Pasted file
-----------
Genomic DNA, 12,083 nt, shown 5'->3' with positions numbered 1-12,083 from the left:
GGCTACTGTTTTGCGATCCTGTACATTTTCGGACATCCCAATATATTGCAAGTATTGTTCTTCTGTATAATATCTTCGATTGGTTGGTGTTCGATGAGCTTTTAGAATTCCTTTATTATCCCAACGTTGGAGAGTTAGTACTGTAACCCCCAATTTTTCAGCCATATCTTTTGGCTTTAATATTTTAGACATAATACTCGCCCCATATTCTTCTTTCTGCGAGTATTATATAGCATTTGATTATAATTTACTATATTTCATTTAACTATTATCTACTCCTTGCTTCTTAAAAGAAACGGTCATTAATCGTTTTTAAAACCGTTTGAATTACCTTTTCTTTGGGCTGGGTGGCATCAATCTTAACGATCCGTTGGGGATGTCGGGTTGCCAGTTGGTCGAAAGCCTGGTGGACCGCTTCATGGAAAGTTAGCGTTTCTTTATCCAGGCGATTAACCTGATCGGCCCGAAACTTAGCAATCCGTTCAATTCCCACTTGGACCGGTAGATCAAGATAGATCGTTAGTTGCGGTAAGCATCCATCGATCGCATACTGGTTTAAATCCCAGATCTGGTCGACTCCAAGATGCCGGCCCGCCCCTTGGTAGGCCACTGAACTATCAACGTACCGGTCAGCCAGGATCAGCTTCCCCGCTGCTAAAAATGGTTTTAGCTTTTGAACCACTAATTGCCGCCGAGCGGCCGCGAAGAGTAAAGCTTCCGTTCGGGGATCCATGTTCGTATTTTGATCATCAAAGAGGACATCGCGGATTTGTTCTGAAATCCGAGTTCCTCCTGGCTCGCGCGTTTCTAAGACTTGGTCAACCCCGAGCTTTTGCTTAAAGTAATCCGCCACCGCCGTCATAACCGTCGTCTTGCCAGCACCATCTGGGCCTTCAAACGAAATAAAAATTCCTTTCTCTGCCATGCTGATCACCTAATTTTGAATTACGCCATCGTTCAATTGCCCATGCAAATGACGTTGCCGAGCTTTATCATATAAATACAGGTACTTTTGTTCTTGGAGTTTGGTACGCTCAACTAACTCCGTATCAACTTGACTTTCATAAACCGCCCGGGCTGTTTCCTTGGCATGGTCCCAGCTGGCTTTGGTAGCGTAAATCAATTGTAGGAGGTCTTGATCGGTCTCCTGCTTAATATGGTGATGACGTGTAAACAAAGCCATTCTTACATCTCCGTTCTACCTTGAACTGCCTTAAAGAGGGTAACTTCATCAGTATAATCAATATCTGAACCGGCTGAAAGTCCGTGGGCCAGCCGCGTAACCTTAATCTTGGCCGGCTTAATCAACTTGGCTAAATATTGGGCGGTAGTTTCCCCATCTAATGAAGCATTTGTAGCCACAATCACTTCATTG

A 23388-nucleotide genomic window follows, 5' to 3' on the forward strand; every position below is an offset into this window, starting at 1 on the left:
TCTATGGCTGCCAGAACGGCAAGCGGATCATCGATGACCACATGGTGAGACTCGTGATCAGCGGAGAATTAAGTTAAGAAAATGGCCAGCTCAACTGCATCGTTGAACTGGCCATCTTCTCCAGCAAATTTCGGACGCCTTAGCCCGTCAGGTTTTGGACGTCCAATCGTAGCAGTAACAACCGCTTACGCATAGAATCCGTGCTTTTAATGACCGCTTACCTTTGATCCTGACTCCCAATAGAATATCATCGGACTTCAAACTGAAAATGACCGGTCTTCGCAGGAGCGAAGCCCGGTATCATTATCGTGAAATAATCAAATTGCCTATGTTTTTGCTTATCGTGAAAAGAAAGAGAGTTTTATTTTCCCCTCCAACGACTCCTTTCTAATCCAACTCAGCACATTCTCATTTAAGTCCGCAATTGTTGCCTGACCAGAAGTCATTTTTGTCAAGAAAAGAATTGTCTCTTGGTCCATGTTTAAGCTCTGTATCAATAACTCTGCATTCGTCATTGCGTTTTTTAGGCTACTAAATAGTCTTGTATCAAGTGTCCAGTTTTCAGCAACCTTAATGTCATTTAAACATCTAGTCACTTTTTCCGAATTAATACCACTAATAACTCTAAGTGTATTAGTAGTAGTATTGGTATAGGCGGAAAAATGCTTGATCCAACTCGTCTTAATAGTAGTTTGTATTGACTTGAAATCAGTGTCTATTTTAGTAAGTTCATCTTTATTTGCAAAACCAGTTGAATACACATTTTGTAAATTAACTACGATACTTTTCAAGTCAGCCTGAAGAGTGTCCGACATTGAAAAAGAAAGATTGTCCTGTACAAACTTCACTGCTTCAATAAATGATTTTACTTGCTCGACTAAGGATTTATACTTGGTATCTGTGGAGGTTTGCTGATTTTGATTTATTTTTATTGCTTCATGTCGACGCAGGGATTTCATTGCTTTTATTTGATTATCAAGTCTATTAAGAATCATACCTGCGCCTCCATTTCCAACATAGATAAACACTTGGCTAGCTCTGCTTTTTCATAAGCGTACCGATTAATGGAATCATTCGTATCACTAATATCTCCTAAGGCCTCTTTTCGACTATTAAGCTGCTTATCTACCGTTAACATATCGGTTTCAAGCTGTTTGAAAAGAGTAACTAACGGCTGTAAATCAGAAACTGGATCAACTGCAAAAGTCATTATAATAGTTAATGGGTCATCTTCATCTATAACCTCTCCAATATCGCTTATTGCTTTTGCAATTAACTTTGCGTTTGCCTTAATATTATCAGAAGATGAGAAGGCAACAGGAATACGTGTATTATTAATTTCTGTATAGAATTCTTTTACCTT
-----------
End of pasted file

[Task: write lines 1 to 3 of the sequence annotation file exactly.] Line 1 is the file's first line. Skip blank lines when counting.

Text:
Genomic DNA, 12,083 nt, shown 5'->3' with positions numbered 1-12,083 from the left:
GGCTACTGTTTTGCGATCCTGTACATTTTCGGACATCCCAATATATTGCAAGTATTGTTCTTCTGTATAATATCTTCGATTGGTTGGTGTTCGATGAGCTTTTAGAATTCCTTTATTATCCCAACGTTGGAGAGTTAGTACTGTAACCCCCAATTTTTCAGCCATATCTTTTGGCTTTAATATTTTAGACATAATACTCGCCCCATATTCTTCTTTCTGCGAGTATTATATAGCATTTGATTATAATTTACTATATTTCATTTAACTATTATCTACTCCTTGCTTCTTAAAAGAAACGGTCATTAATCGTTTTTAAAACCGTTTGAATTACCTTTTCTTTGGGCTGGGTGGCATCAATCTTAACGATCCGTTGGGGATGTCGGGTTGCCAGTTGGTCGAAAGCCTGGTGGACCGCTTCATGGAAAGTTAGCGTTTCTTTATCCAGGCGATTAACCTGATCGGCCCGAAACTTAGCAATCCGTTCAATTCCCACTTGGACCGGTAGATCAAGATAGATCGTTAGTTGCGGTAAGCATCCATCGATCGCATACTGGTTTAAATCCCAGATCTGGTCGACTCCAAGATGCCGGCCCGCCCCTTGGTAGGCCACTGAACTATCAACGTACCGGTCAGCCAGGATCAGCTTCCCCGCTGCTAAAAATGGTTTTAGCTTTTGAACCACTAATTGCCGCCGAGCGGCCGCGAAGAGTAAAGCTTCCGTTCGGGGATCCATGTTCGTATTTTGATCATCAAAGAGGACATCGCGGATTTGTTCTGAAATCCGAGTTCCTCCTGGCTCGCGCGTTTCTAAGACTTGGTCAACCCCGAGCTTTTGCTTAAAGTAATCCGCCACCGCCGTCATAACCGTCGTCTTGCCAGCACCATCTGGGCCTTCAAACGAAATAAAAATTCCTTTCTCTGCCATGCTGATCACCTAATTTTGAATTACGCCATCGTTCAATTGCCCATGCAAATGACGTTGCCGAGCTTTATCATATAAATACAGGTACTTTTGTTCTTGGAGTTTGGTACGCTCAACTAACTCCGTATCAACTTGACTTTCATAAACCGCCCGGGCTGTTTCCTTGGCATGGTCCCAGCTGGCTTTGGTAGCGTAAATCAATTGTAGGAGGTCTTGATCGGTCTCCTGCTTAATATGGTGATGACGTGTAAACAAAGCCATTCTTACATCTCCGTTCTACCTTGAACTGCCTTAAAGAGGGTAACTTCATCAGTATAATCAATATCTGAACCGGCTGAAAGTCCGTGGGCCAGCCGCGTAACCTTAATCTTGGCCGGCTTAATCAACTTGGCTAAATATTGGGCGGTAGTTTCCCCATCTAATGAAGCATTTGTAGCCACAATCACTTCATTG

A 23388-nucleotide genomic window follows, 5' to 3' on the forward strand; every position below is an offset into this window, starting at 1 on the left: